WASHINGTON (CNS) — Catholic schools and parishes around the country offered prayers for peace Sept. 9 in order to “build relationships and plant seeds in people’s minds and hearts” said Bishop Shelton J. Fabre of Houma-Thibodaux, Louisiana.
He said the nationwide celebration of a Day of Prayer for Peace in Our Communities should “raise awareness” of violence and racism within communities and empower people to do the work needed to restore racial harmony. “We always begin with prayer, which prompts us to action,” said the bishop in a Sept. 8 telephone news conference. Bishop Fabre is a member of the new task force, chaired by Atlanta Archbishop Wilton D. Gregory that supports the bishops in marking the day of prayer and in other efforts to promote peace and healing.
Named the USCCB Task Force to Promote Peace in Our Communities, the group will finish its work with a report on its activities and recommendations for future efforts at the November General Assembly of U.S. bishops.
At Catholic churches and schools in Louisville, Kentucky; Cincinnati; Chicago; Salt Lake City; Philadelphia; Baltimore; Wilmington, Delaware; and elsewhere, Catholics gathered for prayers or Mass, and bells rang out at selected times Sept. 9. Some bishops have urged Catholics in their diocese to fast that day.
Baltimore Archbishop William E. Lori led a prayer walk in Baltimore the evening of Sept. 9 with priests, ministry leaders and local Catholics that would stop where recent acts of violence have occurred.
After the walk, the archbishop was scheduled to hear from representatives of six city parishes describing conditions they face which the church could address.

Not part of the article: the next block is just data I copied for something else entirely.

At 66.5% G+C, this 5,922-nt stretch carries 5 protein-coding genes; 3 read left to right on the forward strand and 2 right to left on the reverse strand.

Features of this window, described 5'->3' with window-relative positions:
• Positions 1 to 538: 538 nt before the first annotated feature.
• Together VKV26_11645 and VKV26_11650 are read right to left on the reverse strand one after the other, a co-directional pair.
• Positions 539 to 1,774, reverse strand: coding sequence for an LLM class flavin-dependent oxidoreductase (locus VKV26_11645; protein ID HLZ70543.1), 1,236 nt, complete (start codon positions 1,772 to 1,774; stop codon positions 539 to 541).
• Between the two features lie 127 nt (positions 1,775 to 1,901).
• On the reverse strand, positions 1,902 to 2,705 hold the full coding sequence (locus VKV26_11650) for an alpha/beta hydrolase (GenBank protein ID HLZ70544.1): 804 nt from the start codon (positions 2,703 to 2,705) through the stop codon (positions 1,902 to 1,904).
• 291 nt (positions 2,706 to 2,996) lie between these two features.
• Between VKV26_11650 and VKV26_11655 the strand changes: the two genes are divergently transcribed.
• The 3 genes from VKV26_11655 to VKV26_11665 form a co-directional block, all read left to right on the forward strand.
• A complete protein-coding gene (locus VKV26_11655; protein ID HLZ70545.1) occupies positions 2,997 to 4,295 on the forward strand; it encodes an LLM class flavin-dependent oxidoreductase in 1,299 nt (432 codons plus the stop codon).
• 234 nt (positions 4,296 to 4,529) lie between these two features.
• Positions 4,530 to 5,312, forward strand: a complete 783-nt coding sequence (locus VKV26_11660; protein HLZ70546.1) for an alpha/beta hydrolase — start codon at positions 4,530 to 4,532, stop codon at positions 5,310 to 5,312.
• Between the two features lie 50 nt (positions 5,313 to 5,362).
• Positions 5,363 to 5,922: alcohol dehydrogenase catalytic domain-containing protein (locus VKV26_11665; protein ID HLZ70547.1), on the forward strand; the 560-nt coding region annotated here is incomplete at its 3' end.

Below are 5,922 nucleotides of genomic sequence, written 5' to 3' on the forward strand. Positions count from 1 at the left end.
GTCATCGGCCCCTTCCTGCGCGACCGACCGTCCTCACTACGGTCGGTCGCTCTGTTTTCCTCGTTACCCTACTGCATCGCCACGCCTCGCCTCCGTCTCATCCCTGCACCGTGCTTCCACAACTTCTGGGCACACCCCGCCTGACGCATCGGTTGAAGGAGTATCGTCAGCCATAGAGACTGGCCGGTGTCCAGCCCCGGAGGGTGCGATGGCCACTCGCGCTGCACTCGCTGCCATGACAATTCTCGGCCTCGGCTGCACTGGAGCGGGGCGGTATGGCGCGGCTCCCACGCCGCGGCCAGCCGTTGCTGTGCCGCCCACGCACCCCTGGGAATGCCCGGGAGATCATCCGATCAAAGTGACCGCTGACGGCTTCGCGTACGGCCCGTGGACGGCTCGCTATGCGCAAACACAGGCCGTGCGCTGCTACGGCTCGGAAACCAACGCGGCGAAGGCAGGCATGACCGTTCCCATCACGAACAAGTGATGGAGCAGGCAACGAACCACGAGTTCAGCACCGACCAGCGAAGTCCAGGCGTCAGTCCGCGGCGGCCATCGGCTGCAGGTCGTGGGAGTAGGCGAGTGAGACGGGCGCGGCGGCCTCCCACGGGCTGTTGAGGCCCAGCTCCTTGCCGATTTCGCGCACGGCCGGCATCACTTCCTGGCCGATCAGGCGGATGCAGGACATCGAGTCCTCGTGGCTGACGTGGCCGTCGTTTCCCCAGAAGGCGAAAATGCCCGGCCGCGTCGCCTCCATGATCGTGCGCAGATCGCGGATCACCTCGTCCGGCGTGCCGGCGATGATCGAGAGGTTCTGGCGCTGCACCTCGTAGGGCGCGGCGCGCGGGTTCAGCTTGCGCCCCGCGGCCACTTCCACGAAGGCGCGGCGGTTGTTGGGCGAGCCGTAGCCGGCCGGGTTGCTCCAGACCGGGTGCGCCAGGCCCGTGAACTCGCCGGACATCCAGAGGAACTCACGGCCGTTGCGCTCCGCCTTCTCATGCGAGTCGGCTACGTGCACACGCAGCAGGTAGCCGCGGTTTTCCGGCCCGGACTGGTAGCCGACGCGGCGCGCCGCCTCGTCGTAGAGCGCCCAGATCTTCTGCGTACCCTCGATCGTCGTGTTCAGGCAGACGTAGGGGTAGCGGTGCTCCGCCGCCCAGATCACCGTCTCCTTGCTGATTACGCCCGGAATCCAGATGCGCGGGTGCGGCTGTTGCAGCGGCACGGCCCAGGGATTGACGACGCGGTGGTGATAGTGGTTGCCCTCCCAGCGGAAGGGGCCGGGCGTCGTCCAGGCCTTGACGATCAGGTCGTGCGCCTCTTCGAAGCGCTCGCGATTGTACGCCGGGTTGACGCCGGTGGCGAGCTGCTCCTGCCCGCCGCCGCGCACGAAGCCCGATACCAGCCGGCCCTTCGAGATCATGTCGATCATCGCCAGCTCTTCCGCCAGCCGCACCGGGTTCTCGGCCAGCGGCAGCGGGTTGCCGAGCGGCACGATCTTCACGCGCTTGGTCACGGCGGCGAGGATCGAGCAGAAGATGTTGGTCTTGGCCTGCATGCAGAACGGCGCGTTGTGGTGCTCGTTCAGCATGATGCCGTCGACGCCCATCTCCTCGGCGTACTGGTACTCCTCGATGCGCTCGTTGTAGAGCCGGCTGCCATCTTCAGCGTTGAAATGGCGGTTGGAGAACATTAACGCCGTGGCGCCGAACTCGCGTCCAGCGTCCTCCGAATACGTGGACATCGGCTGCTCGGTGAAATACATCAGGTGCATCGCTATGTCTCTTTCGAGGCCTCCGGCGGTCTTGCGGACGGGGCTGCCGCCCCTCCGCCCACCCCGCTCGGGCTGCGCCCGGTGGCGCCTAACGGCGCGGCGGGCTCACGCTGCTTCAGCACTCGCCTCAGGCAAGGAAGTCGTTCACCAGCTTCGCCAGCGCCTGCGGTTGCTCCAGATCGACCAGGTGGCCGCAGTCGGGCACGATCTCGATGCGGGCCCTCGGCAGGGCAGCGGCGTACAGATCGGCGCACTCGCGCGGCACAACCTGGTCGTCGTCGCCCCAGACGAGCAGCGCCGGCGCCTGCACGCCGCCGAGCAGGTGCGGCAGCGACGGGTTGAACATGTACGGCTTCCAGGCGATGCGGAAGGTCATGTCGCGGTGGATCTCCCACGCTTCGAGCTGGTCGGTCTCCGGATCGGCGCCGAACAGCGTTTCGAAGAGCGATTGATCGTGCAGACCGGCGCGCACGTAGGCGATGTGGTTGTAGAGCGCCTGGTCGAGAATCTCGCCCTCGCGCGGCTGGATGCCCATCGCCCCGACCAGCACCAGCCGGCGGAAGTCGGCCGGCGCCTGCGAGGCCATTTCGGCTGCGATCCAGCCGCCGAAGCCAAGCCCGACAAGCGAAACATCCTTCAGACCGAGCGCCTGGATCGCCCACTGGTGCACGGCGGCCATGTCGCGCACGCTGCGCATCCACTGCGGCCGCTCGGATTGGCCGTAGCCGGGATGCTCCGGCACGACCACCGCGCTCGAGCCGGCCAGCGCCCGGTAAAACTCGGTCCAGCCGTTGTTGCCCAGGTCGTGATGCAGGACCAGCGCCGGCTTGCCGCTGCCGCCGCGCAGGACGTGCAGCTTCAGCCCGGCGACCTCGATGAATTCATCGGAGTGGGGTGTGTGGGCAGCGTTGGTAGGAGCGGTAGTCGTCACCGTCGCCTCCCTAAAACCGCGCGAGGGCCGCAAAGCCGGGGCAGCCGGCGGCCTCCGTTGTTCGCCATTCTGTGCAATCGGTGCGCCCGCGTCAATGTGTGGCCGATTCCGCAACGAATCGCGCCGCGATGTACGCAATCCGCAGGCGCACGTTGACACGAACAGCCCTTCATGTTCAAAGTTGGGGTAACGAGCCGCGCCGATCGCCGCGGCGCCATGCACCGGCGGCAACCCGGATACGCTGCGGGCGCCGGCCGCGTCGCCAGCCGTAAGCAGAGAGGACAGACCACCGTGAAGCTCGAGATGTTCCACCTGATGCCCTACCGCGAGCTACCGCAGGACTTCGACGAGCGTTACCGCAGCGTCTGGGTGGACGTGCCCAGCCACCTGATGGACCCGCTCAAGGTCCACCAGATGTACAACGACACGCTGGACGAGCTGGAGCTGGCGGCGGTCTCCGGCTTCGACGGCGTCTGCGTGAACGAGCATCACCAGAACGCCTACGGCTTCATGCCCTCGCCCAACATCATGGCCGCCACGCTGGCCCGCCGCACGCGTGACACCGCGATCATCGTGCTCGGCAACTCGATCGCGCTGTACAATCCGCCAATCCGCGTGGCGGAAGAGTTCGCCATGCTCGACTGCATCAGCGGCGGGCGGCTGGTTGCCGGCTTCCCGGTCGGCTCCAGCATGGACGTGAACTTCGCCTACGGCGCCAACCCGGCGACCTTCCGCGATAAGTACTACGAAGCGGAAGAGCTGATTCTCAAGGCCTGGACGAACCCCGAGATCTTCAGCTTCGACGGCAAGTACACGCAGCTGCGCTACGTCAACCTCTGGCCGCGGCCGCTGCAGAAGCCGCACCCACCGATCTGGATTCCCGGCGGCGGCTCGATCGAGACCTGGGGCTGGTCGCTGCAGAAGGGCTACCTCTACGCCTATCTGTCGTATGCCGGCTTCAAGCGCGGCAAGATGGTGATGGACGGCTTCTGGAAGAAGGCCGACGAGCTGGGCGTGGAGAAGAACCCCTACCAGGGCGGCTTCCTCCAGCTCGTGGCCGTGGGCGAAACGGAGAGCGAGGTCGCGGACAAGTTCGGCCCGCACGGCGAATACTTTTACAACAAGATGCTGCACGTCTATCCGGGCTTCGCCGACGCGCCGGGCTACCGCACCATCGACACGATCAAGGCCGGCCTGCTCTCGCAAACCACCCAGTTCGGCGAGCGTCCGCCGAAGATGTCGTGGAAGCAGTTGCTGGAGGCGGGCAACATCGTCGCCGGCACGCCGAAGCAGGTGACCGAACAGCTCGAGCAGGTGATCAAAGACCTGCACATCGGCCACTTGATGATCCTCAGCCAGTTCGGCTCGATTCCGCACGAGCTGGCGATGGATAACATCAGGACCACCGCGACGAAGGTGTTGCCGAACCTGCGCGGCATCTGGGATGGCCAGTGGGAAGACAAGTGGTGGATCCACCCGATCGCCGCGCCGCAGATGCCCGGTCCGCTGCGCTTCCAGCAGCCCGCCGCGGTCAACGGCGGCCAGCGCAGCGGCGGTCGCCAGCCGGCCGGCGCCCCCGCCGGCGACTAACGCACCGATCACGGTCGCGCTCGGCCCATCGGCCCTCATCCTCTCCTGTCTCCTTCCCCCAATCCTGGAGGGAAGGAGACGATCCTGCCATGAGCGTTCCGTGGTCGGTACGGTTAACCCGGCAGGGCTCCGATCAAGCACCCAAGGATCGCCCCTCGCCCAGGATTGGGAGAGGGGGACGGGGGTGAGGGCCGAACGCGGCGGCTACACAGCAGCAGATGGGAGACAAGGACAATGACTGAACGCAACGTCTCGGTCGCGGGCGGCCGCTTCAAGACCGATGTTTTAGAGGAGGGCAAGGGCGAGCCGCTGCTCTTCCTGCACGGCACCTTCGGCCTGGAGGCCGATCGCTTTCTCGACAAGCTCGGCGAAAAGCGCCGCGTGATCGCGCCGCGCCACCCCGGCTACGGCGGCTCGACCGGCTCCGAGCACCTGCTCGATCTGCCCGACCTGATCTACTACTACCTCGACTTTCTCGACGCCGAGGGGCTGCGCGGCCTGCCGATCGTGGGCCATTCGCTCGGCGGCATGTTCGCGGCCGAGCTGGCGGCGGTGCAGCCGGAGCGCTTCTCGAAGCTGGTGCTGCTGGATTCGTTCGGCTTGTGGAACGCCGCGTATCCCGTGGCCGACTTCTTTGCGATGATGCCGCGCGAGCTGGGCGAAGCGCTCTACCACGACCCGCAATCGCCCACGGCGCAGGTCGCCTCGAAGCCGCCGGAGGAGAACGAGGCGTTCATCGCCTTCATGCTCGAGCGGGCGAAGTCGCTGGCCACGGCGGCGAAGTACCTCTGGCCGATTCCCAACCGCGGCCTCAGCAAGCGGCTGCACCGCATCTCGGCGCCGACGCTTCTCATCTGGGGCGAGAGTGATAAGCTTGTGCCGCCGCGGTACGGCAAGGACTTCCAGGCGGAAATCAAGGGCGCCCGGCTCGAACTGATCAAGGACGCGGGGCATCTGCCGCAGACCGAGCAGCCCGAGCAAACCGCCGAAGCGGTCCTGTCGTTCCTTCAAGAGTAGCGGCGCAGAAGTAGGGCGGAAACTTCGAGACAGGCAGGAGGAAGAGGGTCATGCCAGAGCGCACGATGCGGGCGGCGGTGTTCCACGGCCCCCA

The day for prayer was announced in July by Archbishop Joseph E. Kurtz, of Louisville, Kentucky, and president of the U.S. Conference of Catholic Bishops in response to shootings that took place in Baton Rouge, Louisiana; Minneapolis; and Dallas.
In announcing the event and the new task force, the archbishop said there needs to be “ways of nurturing an open, honest and civil dialogue on issues of race relations, restorative justice, mental health, economic opportunity and addressing the question of pervasive gun violence.”
“By stepping forward to embrace the suffering, through unified, concrete action animated by the love of Christ, we hope to nurture peace and build bridges of communication and mutual aid in our own communities,” he said in the July 8 announcement.
The day chosen for nationwide prayer is the feast of St. Peter Claver, the Spanish Jesuit priest and missionary who ministered to slaves for 40 years in Colombia and became the patron saint of slaves and ministry to African-Americans. He is said to have personally baptized about 300,000 slaves.
Archbishop Gregory and Bishop Fabre told reporters that the U.S. bishops are in beginning stages of developing a pastoral letter on racism.
Bishop Fabre said the letter will examine how racism manifests itself in society and the church today and will encourage people to dialogue and raise awareness about the issue. While progress has been made, he said, more work needs to be done.
He also said the pastoral letter will include action steps that Catholics can follow to bring about healing and reconciliation.
The bishops stressed that even though the parish and school-wide activities planned for the day of prayer were not large scale, they hoped the events would spark conversation and further dialogue.
When asked in particular how bridges might be built between police officers and local communities, Bishop Fabre, chairman of the USCCB’s Subcommittee for African American Affairs, said bridges should be built long before something happens — “in times when there are no incidents and there is peace.”
He urged communities to work on building trust “before tensions run high” and always be in dialogue with each other. “Build bridges now before they are needed,” he said, “so when they are needed, they are in place.”